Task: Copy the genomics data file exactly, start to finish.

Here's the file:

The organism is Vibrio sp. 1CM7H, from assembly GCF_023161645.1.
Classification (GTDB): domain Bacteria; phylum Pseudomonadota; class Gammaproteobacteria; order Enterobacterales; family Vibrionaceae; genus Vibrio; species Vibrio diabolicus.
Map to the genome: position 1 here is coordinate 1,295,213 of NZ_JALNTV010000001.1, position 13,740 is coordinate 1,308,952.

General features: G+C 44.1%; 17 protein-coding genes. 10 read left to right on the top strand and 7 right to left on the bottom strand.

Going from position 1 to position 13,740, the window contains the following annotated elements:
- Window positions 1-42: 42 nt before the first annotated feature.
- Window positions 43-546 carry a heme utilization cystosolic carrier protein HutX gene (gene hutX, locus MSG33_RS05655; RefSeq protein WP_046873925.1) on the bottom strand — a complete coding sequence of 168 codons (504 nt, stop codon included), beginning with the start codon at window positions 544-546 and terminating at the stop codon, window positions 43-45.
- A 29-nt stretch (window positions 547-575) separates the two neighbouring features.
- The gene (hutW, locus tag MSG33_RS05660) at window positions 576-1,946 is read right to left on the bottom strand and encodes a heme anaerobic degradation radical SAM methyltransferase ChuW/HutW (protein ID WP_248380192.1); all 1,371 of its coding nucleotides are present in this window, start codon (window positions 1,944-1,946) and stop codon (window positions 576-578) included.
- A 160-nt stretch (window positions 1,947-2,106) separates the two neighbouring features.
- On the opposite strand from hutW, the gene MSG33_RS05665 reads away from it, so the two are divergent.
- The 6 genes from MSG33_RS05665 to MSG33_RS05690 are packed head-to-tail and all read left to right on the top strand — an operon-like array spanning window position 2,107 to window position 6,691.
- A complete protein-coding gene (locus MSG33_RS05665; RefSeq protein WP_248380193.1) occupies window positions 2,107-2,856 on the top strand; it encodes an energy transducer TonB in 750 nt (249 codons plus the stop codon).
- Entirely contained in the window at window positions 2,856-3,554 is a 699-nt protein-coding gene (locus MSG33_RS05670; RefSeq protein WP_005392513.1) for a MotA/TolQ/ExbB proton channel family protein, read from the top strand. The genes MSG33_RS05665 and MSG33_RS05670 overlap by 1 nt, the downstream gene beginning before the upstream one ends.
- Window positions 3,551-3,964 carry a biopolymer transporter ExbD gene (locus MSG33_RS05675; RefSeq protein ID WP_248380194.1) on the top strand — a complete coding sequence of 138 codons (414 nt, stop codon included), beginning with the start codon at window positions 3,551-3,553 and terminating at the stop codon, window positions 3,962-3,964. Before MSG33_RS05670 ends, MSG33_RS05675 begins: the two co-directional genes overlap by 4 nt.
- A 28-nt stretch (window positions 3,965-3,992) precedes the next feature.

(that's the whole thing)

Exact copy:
The organism is Vibrio sp. 1CM7H, from assembly GCF_023161645.1.
Classification (GTDB): domain Bacteria; phylum Pseudomonadota; class Gammaproteobacteria; order Enterobacterales; family Vibrionaceae; genus Vibrio; species Vibrio diabolicus.
Map to the genome: position 1 here is coordinate 1,295,213 of NZ_JALNTV010000001.1, position 13,740 is coordinate 1,308,952.

General features: G+C 44.1%; 17 protein-coding genes. 10 read left to right on the top strand and 7 right to left on the bottom strand.

Going from position 1 to position 13,740, the window contains the following annotated elements:
- Window positions 1-42: 42 nt before the first annotated feature.
- Window positions 43-546 carry a heme utilization cystosolic carrier protein HutX gene (gene hutX, locus MSG33_RS05655; RefSeq protein WP_046873925.1) on the bottom strand — a complete coding sequence of 168 codons (504 nt, stop codon included), beginning with the start codon at window positions 544-546 and terminating at the stop codon, window positions 43-45.
- A 29-nt stretch (window positions 547-575) separates the two neighbouring features.
- The gene (hutW, locus tag MSG33_RS05660) at window positions 576-1,946 is read right to left on the bottom strand and encodes a heme anaerobic degradation radical SAM methyltransferase ChuW/HutW (protein ID WP_248380192.1); all 1,371 of its coding nucleotides are present in this window, start codon (window positions 1,944-1,946) and stop codon (window positions 576-578) included.
- A 160-nt stretch (window positions 1,947-2,106) separates the two neighbouring features.
- On the opposite strand from hutW, the gene MSG33_RS05665 reads away from it, so the two are divergent.
- The 6 genes from MSG33_RS05665 to MSG33_RS05690 are packed head-to-tail and all read left to right on the top strand — an operon-like array spanning window position 2,107 to window position 6,691.
- A complete protein-coding gene (locus MSG33_RS05665; RefSeq protein WP_248380193.1) occupies window positions 2,107-2,856 on the top strand; it encodes an energy transducer TonB in 750 nt (249 codons plus the stop codon).
- Entirely contained in the window at window positions 2,856-3,554 is a 699-nt protein-coding gene (locus MSG33_RS05670; RefSeq protein WP_005392513.1) for a MotA/TolQ/ExbB proton channel family protein, read from the top strand. The genes MSG33_RS05665 and MSG33_RS05670 overlap by 1 nt, the downstream gene beginning before the upstream one ends.
- Window positions 3,551-3,964 carry a biopolymer transporter ExbD gene (locus MSG33_RS05675; RefSeq protein ID WP_248380194.1) on the top strand — a complete coding sequence of 138 codons (414 nt, stop codon included), beginning with the start codon at window positions 3,551-3,553 and terminating at the stop codon, window positions 3,962-3,964. Before MSG33_RS05670 ends, MSG33_RS05675 begins: the two co-directional genes overlap by 4 nt.
- A 28-nt stretch (window positions 3,965-3,992) precedes the next feature.